## Hat1208

There is quite a difference between study and understand.

## Benni

Actually "study & comprehend" is a better way of stating it.

## Hat1208

There is nothing better about it. Understand and comprehend are synonyms.

## Benni

............"comprehend" carries a deeper meaning.

## Captain Stumpy

lets examine that

comprehend http://dictionary.reference.com/browse/comprehend

understand http://dictionary.reference.com/browse/understand

lets see: they both use EACH OTHER in the definition, thus, by that very definition and use, we can state that they are synonymous

but that's not all!

http://www.thesau...tand?s=t

http://www.thesau...hend?s=t

the very first synonym for each word is the OTHER

WOW... never before have i seen more gibberish than your "interpretations" of reality based upon your claims of authority and higher education (see also: https://en.wikipe...r_effect )

Thanks for demonstrating this over and over

## Hat1208

Thanks for the comprehension and for understanding.

## Hyperfuzzy

Correct, the universal constant is not constant, it's a function of the center of "mass", I prefer +&- charge centers; also 420 is more fun.

## TimLong2001

## SuperThunder

## SuperThunder

## Uncle Ira

I took your advisement and started trying to learn to do these differential equation things you are so fond of pretending you know about. But can you tell how this thing here cyphers out? I am stumped, but I am not the nuclear engineer like you aren't either.

D(ư) ≡ 0 where D ≡ λ/λ(x1) + λ/λ(x2) ·

## Hyperfuzzy

Since we are on Dr. E's nonsense, consider the time derivative of m*r, or better yet, with m = mo/sqrt(1-v^2/c^2) then define momentum or force. Note the integral of force used to be momentum. Or start from the bottom up. What is d(mr)/dt, something foolish? Newton would get mdr/dt, what does Dr. E get that is not nonsensical or a need to redefine Newton's calculus, or momentum and conservation!?

This is only a cursory view. But I guess, with Dr. E's logic, this should be ignored as well as the deviations upon the measurements of G. When m is not a constant, the rocket equation would yield mdr/dt + r dm/dt = P, mass released by the rocket as a rate.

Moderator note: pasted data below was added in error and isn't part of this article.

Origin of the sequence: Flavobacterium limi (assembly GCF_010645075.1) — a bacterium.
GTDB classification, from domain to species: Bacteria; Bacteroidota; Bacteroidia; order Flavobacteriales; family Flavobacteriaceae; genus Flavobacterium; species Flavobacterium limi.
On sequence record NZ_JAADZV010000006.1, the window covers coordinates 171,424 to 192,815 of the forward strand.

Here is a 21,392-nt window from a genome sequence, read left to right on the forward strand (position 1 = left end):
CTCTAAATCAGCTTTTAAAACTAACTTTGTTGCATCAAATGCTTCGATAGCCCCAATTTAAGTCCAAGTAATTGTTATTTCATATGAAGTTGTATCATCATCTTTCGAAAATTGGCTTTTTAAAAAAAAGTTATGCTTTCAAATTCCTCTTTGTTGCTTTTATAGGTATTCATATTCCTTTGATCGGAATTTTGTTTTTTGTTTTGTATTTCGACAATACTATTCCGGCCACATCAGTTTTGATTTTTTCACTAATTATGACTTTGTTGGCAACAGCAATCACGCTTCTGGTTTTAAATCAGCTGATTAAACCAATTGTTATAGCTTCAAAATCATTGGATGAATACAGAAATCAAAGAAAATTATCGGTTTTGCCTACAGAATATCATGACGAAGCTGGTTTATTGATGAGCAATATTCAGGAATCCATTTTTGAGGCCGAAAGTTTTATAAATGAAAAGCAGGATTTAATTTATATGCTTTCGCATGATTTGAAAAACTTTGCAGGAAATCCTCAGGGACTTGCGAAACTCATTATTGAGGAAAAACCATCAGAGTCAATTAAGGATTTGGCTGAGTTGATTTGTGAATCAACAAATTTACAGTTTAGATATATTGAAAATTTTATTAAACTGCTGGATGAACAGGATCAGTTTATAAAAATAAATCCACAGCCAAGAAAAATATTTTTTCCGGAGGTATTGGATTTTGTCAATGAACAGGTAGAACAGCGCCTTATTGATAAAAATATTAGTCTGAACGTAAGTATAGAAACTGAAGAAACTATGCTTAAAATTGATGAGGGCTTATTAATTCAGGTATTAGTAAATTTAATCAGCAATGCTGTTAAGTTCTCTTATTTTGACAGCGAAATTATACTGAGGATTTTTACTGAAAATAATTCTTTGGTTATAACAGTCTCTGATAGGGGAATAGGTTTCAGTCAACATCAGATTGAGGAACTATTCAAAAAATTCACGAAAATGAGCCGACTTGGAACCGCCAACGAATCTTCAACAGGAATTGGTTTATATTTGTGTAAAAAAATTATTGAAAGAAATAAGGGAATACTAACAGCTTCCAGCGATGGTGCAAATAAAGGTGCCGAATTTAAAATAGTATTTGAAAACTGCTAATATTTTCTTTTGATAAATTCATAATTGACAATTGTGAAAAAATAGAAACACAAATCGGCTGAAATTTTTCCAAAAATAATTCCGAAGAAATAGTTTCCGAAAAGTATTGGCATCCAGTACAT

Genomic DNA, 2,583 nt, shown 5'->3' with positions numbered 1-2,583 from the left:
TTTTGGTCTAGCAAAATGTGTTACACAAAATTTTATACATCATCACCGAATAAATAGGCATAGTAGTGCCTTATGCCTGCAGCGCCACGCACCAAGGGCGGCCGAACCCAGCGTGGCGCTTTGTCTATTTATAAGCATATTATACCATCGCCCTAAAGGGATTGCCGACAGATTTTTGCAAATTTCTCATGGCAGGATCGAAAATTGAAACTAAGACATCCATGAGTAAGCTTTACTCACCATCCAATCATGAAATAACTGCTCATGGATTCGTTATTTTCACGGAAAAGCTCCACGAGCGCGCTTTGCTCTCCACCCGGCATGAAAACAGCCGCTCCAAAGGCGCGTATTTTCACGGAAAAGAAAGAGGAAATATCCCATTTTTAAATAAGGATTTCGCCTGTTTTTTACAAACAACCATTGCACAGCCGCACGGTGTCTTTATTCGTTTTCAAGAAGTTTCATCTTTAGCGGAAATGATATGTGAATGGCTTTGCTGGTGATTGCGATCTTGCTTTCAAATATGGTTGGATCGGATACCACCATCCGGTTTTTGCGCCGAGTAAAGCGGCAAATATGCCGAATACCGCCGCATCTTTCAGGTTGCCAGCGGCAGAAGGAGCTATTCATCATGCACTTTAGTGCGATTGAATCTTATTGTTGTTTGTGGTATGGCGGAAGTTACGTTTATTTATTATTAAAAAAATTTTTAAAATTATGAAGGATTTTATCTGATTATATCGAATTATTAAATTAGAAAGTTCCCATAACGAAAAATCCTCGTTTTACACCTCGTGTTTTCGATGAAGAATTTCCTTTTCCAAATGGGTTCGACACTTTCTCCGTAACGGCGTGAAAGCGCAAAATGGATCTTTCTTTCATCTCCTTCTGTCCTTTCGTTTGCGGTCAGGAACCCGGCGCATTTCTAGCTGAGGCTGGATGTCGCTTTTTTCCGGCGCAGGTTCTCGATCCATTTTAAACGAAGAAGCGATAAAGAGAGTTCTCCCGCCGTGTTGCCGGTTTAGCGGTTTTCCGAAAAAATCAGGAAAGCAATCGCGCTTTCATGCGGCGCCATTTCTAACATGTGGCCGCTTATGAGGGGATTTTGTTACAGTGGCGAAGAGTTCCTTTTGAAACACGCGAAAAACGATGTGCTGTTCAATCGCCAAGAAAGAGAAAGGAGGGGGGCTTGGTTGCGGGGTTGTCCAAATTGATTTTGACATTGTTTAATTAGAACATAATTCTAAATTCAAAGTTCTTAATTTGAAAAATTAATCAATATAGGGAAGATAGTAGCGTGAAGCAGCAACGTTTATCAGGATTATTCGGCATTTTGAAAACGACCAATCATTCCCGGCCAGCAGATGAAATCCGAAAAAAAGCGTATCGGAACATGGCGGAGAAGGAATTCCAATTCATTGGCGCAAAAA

## Uncle Ira

Was that what you just wrote meant to come to me? Or are you asking Bennie-Skippy for some help too with your homework like I was?

Maybe you can help me, so maybe you would take a lookie-loo at what I wrote for Bennie-Skippy. I am trying to get to the 2nd derivative and the 3rd derivative too.

## Uncle Ira

Newton-Skippy did what he could with what he could see and experience when he was alive. The Einstein-Skippy had a lot more information and stuffs to work with that Newton did not have.

If Newton-Skippy came along at the same time as Einstein-Skippy maybe he would be the person getting talked about here. All the smart monies is on Einstein taking things a little more complete than Newton, not that Newton was wrong, he just have not yet seen and measured the things Einstein's podnas were seeing and measuring.

Bet smart or not is your choice.

## Benni

Were it not for Copy & Paste, he would never have anything to post. Hey, El Stumpo, give a try for the Differential Equations that are found within the topic under discussion here, Einstein's General Relativity.

You who have never seen a Differential Equation you could solve, supposing you provide us with some thoughtful insight as to why Einstein used so many Partial Differential Equations for developing his thesis on General Relativity, after all GR is the topic under discussion here. Or maybe you didn't realize that? Most likely you didn't realize it, you're too Partial to name calling.